Simultaneous multi-projection separates the geometry and rendering portions of creating a scene to fix both of those problems. The Pascal GPU calculates a scene’s geometry just once, then draws the scene to match the exact perspective of up to 16 different viewpoints as needed—a technique Nvidia calls “single-pass stereo.” Any parts of the scene that aren’t in view aren’t rendered.
If you’re using SMP with multi-monitors rather than a VR headset, new Perspective Surround settings in the Nvidia Control Panel will let you configure the output to match your specific setup, so those straight lines in games no longer appear angled and render as the developers intended. Sweet!
But that’s not all simultaneous multi-projection does. A technique called “lens-matched shading”—the part that builds on Maxwell’s multi-res shading—pre-distorts output images to match the warped, curved lenses on VR headsets, rendering the edges of the scene at lower resolution rather than rendering them at full fidelity and throwing all that work away. Like SMP’s single-pass stereo, the idea is to render only the parts of the image that will actually be seen by the user in order to improve efficiency.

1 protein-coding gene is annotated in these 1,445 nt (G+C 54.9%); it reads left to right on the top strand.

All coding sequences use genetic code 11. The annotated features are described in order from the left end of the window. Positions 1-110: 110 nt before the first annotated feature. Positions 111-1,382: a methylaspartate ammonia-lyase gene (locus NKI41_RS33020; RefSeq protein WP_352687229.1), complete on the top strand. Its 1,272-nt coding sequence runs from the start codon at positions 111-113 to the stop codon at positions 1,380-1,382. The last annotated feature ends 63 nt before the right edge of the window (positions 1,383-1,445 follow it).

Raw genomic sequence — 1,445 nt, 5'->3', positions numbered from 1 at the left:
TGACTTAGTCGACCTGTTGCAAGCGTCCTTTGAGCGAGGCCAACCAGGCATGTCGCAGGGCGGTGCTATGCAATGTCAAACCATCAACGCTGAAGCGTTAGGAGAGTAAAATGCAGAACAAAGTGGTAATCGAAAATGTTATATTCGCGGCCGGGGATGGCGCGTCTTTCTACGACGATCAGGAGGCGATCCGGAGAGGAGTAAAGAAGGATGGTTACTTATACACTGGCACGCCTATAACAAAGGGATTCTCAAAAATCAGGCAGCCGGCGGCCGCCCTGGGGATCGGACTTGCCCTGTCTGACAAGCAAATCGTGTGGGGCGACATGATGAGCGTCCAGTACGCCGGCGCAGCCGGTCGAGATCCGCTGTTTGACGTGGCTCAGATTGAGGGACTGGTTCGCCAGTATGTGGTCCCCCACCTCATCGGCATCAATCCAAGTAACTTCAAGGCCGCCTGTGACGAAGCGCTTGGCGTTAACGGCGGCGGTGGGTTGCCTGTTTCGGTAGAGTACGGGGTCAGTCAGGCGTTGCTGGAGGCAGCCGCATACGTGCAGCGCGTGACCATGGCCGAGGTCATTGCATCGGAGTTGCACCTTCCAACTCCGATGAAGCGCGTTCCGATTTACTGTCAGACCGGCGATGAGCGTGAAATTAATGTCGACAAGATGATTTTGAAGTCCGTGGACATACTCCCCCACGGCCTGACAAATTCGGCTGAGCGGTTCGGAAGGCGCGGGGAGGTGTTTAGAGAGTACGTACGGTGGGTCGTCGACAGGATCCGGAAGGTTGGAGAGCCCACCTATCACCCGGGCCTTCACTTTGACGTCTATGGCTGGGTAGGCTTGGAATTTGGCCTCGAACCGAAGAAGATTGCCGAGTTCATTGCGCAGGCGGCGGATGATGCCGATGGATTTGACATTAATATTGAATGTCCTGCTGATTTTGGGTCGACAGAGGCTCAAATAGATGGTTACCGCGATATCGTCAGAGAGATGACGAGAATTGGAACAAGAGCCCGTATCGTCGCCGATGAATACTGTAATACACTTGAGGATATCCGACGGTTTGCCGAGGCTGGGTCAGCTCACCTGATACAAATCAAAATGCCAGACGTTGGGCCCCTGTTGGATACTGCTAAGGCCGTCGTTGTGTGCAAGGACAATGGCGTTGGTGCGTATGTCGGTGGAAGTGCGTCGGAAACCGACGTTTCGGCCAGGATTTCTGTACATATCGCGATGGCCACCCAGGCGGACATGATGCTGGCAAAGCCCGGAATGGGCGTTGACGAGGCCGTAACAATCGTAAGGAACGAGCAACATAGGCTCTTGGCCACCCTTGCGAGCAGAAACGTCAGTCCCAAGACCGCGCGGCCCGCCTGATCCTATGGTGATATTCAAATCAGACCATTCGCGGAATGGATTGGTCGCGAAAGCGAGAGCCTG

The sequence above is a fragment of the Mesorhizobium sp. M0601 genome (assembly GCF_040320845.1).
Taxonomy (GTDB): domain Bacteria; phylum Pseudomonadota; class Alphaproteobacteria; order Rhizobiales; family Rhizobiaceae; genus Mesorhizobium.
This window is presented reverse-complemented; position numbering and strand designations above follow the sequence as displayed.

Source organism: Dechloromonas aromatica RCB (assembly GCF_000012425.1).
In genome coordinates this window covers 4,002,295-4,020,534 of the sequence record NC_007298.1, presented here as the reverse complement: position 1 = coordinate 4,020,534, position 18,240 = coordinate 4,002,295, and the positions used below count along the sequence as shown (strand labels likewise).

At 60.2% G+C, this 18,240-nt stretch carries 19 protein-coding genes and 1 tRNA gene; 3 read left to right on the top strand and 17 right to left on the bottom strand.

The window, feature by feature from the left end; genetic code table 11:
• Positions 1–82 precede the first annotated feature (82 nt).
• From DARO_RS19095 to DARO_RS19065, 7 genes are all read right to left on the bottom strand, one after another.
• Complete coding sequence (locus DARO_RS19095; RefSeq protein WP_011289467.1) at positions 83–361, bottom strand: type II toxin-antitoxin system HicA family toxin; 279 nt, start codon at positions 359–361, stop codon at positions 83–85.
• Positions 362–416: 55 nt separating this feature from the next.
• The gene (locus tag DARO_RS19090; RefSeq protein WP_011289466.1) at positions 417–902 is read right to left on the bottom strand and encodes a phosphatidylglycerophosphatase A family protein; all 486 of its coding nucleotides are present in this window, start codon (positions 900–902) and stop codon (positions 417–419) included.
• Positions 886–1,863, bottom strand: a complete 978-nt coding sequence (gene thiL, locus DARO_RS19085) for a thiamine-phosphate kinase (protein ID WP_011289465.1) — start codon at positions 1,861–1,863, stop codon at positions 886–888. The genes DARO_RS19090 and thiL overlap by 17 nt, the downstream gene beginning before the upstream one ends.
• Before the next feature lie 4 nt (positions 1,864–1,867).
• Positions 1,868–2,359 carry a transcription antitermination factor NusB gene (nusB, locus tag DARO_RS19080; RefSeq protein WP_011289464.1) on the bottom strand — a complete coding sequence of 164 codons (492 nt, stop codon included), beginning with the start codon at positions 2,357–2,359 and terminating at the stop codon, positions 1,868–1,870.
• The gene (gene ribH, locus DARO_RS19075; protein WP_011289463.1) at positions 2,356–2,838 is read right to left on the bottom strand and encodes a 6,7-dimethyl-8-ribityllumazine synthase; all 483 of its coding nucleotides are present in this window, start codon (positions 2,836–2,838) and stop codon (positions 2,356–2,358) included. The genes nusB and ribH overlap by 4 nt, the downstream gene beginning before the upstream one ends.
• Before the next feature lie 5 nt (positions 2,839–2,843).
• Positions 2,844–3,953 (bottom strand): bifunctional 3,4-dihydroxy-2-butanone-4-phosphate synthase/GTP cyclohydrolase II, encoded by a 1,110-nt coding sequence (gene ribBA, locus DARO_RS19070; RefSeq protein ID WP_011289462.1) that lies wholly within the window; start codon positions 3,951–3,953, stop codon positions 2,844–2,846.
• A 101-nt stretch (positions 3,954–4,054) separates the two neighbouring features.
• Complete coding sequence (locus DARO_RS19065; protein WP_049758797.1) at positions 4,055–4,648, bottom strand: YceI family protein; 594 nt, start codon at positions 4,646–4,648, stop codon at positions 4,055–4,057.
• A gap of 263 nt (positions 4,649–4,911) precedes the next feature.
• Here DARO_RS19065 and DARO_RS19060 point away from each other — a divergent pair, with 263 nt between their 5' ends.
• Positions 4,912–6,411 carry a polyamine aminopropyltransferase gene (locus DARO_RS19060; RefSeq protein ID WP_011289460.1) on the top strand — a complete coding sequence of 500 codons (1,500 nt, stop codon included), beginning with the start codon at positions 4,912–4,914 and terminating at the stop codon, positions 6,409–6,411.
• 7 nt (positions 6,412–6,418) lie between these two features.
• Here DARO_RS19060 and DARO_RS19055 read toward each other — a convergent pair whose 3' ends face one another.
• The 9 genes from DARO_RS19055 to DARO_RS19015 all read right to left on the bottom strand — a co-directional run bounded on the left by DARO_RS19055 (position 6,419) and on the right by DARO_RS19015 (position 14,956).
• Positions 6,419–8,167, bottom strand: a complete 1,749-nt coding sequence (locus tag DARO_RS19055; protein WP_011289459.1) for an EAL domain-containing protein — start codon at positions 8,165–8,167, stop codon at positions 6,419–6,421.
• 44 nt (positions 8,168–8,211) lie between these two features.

Interestingly, lens-matched shading can also be used to improve overall frame rates even on traditional single-display setups. In a single screen demo of Obduction, Cyan Worlds’s upcoming spiritual successor to Myst, frame rates hovered around 42fps in a particular scene with SMP disabled at 4K resolution. Activating SMP caused frame rates to leap to the 60fps maximum supported by the display, and you could only notice the reduced pixel fidelity at the edges of the display if you were standing still and actively looking for blemishes.
Simultaneous multi-projection is fascinating, potentially portentous stuff—and that’s why it’s a major bummer that developers have to explicitly add support for it, and it works only on GeForce cards running on Pascal GPUs. It’s a killer selling point for the GTX 1080, but whether games will support a feature that excludes every graphics card sold up until today is a big question mark.
Next page: Cool new consumer-facing GTX 1080 features
Nvidia GeForce GTX 1080 Founders Edition
The Nvidia GeForce GTX 1080 is the first graphics card built using 16nm technology after GPUs stalled on 28nm for four long years. The performance and power efficiency gains are nothing short of astounding.
- Outrageous performance leap over GTX 980
- Hugely power efficient
- Attractive premium design
- Numerous new features
- Doesn't blow away Radeon cards in heavily AMD-optimized games